Bone graft substitute materials are becoming more common as alternative therapy strategies when bone defects in patients need to be treated. The interaction between bone cells and biomaterials occur at the surface of the materials. A great deal is known about the importance of surface topography and physic-chemical properties of biomaterials. It is also known that cells require proteins in order to interact with biomaterials. Less is known about how material properties and proteins interact forming the biological interface that cells will be exposed to, and that might determine if new bone is formed or not in the patient. The overall aim of the present thesis was to systematically investigate bone graft substitute material surface reactions and the interface in order to better understand how biomaterials may promote bone formation. Bio-Oss (BO) is a commonly used bone graft substitute material in reconstruction of periodontal and dentoalveolar bone defects. BO is mainly considered to be “osteoconductive”, but we could show that it does interact with a biological fluid (α-MEM cell culture medium) through dissolution/precipitation reactions. A significant reduction of calcium and phosphate levels in the medium was obtained even with low concentrations of BO. A release of silicon from the material was also demonstrated. An osteogenic response was seen in close contact to the BO particles when cultured with different types of pre-osteoblastic cells (Paper I). X-Ray Photoelectron Spectroscopy (XPS) with fast-frozen sample technique was used to further characterize the surface of BO, Frios Algipore (AP) and 45S5 Bioglass (BG). These three bone graft substitute materials are used as “model systems”, because they have all demonstrated newly formed bone on the surface after implantation in patients. From the XPS analysis it can be concluded that AP and BG acquired a positively charged surface while BO gained a negatively charged surface. Only AP and BG adsorb organic components (amino acids) from the medium (Paper II). Next we investigated initial surface reactions and the formation of a biological interface in the presence of proteins (serum) for the three biomaterials. The major findings were that in the presence of proteins BO underwent a surface charge reversal, all three biomaterials adsorbed proteins on the surface and all three biomaterials altered the chemical composition of the cell culture medium (Paper III-IV). Silicon (Si), which was released from BO as well as from BG, is interesting in relation to bone health. Positive effects of BG Si dissolution products on osteoblasts have been reported earlier. In the present study inhibitory interactions of Si on the RANK/RANKL/OPG signaling pathway as well as with gap junction intercellular communication in vitro are reported. These new findings implicate that Si could potentially be beneficial for patients with imbalance in bone remodeling (osteoporosis) and treatments of bone defects (Paper V). In conclusion, biomaterials of different origins interact with a solution resembling the extracellular tissue fluid. The dissolution-precipitation reactions are influenced by the material concentration used and should be taken into consideration when designing experiments and when biomaterials are used clinically. The presence of proteins will influence surface reactions, the formation of the biological interface and have implications on cellular responses. Possible dissolution products from the biomaterials should be investigated.  Si, a dissolution product, is shown to have an inhibitory effect on osteoclastogenesis and bone resorption in vitro. Potential clinical value of Si in treatment of patients with bone defects should be further investigated.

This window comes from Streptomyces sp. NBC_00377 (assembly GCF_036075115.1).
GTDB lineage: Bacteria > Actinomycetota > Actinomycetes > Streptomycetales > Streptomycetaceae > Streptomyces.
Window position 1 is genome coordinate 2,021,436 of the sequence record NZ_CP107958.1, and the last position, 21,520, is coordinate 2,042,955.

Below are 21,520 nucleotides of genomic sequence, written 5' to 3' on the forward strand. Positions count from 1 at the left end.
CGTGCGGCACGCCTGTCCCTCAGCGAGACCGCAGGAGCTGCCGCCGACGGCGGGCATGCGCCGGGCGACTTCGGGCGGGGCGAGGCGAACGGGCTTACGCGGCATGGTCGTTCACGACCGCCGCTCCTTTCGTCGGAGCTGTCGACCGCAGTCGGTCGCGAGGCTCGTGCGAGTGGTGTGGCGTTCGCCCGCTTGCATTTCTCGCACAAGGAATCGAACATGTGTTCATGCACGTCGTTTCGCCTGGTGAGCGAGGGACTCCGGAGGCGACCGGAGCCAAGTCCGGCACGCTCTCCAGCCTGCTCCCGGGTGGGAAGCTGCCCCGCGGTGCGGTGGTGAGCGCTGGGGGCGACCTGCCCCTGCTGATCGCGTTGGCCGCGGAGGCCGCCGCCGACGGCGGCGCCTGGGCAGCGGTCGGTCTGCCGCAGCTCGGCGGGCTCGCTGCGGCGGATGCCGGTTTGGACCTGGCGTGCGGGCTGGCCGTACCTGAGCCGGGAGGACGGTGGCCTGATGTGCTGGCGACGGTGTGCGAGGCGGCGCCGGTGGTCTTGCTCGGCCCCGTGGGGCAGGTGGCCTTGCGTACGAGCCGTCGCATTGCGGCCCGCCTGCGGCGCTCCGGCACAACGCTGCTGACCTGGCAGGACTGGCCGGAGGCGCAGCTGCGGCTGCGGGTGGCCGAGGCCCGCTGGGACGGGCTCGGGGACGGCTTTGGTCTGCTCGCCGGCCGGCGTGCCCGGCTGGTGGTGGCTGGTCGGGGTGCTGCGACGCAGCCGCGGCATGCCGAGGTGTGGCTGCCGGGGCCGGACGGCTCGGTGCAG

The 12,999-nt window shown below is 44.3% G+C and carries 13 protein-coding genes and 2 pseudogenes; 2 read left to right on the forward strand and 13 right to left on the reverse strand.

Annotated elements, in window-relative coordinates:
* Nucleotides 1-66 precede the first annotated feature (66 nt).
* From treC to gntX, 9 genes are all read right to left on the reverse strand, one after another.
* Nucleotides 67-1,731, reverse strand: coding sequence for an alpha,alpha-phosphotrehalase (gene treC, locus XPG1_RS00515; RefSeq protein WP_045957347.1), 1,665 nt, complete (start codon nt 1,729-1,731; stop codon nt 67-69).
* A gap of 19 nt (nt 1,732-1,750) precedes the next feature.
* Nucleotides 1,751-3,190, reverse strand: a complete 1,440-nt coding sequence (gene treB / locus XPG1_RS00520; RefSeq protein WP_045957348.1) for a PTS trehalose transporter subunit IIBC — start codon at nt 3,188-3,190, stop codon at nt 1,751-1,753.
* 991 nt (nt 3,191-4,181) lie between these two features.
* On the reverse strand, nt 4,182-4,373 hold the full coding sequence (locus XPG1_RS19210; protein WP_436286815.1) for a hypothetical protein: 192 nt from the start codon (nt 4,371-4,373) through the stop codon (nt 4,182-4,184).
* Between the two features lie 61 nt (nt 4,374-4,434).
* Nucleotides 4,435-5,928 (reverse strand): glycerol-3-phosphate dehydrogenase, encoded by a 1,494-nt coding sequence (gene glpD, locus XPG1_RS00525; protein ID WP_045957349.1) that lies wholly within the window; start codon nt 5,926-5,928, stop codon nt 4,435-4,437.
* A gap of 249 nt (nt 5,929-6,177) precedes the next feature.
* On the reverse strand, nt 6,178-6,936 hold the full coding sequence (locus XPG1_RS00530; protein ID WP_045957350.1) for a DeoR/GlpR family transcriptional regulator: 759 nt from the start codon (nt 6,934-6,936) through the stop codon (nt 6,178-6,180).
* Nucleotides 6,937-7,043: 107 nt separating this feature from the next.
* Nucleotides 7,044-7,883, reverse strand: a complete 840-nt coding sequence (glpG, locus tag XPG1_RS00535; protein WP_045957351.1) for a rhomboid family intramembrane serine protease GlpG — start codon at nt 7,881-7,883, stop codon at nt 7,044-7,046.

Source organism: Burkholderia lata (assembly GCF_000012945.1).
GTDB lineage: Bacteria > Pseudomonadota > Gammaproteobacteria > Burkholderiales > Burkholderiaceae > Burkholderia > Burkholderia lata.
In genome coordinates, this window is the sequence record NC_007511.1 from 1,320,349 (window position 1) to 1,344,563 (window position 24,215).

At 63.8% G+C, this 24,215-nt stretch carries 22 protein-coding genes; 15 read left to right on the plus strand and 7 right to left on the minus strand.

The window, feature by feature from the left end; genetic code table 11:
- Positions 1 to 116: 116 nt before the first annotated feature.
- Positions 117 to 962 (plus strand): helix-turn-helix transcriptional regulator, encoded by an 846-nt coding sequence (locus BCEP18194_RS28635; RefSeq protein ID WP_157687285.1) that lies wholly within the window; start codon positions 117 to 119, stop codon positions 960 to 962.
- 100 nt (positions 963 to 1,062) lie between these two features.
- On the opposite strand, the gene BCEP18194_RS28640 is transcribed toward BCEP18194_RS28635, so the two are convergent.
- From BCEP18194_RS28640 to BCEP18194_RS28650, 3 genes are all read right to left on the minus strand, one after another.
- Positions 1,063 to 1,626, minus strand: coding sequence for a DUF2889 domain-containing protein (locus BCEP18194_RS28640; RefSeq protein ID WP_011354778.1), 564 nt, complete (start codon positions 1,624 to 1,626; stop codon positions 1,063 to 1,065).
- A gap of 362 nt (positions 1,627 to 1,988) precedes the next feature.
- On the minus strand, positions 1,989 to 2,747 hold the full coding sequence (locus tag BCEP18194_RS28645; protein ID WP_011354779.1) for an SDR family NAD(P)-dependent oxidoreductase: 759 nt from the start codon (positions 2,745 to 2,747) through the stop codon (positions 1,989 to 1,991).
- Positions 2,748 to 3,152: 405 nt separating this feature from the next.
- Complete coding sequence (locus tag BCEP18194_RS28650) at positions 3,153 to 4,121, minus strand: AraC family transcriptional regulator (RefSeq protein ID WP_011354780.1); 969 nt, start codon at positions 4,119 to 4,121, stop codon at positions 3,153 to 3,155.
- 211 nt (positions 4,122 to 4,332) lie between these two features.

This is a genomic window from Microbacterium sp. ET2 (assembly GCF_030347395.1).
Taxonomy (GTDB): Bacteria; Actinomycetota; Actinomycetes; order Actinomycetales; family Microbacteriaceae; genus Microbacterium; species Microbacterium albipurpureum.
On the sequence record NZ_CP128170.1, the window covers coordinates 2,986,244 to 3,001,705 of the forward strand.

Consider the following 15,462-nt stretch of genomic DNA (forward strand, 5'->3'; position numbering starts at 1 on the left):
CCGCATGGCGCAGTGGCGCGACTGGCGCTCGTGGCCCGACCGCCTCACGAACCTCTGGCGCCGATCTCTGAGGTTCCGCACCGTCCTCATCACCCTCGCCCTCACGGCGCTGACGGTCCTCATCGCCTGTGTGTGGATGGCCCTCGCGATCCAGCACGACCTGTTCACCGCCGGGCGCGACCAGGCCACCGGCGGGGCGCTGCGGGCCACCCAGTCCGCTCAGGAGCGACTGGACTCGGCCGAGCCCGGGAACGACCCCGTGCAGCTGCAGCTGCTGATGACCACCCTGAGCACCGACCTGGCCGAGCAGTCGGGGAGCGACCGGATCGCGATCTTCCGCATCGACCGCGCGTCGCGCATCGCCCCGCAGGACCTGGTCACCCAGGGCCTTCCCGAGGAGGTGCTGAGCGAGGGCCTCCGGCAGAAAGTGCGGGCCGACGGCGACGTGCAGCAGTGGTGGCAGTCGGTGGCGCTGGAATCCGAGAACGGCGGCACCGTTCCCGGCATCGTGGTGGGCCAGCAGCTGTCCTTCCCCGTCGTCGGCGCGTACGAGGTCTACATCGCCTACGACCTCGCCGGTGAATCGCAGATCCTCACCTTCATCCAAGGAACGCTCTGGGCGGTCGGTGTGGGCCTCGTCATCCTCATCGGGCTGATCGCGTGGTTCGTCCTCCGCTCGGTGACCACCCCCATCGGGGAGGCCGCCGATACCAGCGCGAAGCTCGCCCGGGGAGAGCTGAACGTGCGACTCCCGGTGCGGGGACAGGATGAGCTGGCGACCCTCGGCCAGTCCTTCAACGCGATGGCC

Place, publisher, year, edition, pages
Umeå: Umeå university, 2011. 40 p.
Series
Umeå University odontological dissertations, ISSN 0345-7532 ; 121
National Category
Dentistry
Identifiers
urn:nbn:se:umu:diva-49818 (URN)978-91-7459-286-3 (ISBN)
Public defence
2011-12-09, Sal B, by1 D 9tr, Tandläkarhögskolan, Norrlands universitetsjukhus, Umeå, 13:00 (English)
Opponent
Supervisors
Available from: 2011-11-21 Created: 2011-11-18 Last updated: 2011-11-21Bibliographically approved